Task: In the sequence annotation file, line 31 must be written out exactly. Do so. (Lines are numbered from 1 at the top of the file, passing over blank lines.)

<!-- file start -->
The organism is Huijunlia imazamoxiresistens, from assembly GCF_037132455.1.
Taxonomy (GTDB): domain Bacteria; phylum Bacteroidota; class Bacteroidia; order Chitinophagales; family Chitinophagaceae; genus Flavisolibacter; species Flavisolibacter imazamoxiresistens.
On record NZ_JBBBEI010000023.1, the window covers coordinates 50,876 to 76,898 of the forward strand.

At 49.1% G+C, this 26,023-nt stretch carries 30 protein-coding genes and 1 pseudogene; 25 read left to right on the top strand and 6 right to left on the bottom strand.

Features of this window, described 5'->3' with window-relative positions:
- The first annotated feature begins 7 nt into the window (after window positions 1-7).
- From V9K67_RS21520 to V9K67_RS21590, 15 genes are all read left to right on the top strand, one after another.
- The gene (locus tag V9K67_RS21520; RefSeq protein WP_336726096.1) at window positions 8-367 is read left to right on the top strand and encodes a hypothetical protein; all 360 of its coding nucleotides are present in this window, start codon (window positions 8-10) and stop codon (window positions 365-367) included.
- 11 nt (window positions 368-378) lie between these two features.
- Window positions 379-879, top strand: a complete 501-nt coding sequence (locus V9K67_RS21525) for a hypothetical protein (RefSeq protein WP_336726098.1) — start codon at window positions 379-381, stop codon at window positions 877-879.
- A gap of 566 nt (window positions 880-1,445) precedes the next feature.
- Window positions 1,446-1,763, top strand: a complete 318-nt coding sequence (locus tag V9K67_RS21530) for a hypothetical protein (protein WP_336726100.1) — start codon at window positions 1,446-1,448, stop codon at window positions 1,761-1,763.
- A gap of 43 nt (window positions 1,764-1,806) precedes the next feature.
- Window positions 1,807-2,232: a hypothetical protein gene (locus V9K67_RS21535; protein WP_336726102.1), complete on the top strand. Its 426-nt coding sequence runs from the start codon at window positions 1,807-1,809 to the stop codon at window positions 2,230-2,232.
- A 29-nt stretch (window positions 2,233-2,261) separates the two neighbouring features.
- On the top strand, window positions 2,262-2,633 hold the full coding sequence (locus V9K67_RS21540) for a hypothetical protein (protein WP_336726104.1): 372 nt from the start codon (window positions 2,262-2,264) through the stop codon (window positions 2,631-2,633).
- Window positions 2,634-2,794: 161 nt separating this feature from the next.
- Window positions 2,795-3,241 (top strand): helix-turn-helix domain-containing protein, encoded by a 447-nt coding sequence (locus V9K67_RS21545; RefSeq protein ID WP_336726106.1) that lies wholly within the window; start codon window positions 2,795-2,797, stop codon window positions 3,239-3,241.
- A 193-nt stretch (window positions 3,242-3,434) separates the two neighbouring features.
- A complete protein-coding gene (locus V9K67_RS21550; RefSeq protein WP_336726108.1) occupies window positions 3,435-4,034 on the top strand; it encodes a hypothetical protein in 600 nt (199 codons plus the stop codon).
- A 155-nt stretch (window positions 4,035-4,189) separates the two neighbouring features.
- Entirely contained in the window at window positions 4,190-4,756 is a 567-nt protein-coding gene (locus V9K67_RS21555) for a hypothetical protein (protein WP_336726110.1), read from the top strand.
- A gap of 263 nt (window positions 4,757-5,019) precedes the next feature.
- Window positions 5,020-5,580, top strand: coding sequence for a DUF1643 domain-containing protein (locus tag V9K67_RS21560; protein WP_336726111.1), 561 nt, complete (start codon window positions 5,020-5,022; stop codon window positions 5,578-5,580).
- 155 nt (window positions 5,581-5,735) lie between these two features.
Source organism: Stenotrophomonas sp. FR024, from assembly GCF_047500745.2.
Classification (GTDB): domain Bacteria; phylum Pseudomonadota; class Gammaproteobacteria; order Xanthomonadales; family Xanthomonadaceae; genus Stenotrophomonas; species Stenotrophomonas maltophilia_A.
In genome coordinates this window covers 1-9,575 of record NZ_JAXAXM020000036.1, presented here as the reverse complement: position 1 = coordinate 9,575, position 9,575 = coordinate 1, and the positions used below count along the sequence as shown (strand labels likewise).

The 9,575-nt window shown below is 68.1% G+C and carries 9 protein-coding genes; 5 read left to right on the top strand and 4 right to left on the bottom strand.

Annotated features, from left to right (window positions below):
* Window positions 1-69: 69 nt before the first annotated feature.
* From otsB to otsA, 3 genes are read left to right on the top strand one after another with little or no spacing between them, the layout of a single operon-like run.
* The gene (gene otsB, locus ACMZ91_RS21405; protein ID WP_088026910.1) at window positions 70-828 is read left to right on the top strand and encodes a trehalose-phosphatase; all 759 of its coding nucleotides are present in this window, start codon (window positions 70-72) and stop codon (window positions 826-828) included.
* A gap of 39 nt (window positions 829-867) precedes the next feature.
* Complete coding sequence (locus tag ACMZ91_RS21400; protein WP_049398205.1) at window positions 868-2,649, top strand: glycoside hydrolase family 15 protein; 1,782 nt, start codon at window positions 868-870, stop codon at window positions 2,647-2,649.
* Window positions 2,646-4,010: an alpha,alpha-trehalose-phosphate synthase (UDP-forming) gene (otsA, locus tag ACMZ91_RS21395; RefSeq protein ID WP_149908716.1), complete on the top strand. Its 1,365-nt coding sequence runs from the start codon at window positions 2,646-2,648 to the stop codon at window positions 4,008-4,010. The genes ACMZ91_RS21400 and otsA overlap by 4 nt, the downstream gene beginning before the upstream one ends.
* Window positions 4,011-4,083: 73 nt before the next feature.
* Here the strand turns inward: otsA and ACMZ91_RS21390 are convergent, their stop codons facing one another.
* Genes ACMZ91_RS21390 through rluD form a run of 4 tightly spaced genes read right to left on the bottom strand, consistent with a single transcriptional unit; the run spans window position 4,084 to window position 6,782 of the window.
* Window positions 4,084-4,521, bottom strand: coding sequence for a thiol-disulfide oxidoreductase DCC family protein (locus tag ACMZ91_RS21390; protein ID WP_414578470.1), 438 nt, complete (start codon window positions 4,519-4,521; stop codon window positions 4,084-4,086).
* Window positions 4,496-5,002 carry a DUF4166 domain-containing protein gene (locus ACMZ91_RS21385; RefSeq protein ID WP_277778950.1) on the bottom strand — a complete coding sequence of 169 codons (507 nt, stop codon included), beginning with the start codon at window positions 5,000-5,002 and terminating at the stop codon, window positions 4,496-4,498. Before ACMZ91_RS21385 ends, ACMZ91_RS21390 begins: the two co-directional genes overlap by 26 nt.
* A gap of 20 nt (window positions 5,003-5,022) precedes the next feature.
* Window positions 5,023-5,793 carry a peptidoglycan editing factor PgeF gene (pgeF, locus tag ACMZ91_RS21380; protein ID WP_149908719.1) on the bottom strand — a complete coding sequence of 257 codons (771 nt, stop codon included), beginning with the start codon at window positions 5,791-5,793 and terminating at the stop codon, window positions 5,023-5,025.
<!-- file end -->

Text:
* Window positions 1-69: 69 nt before the first annotated feature.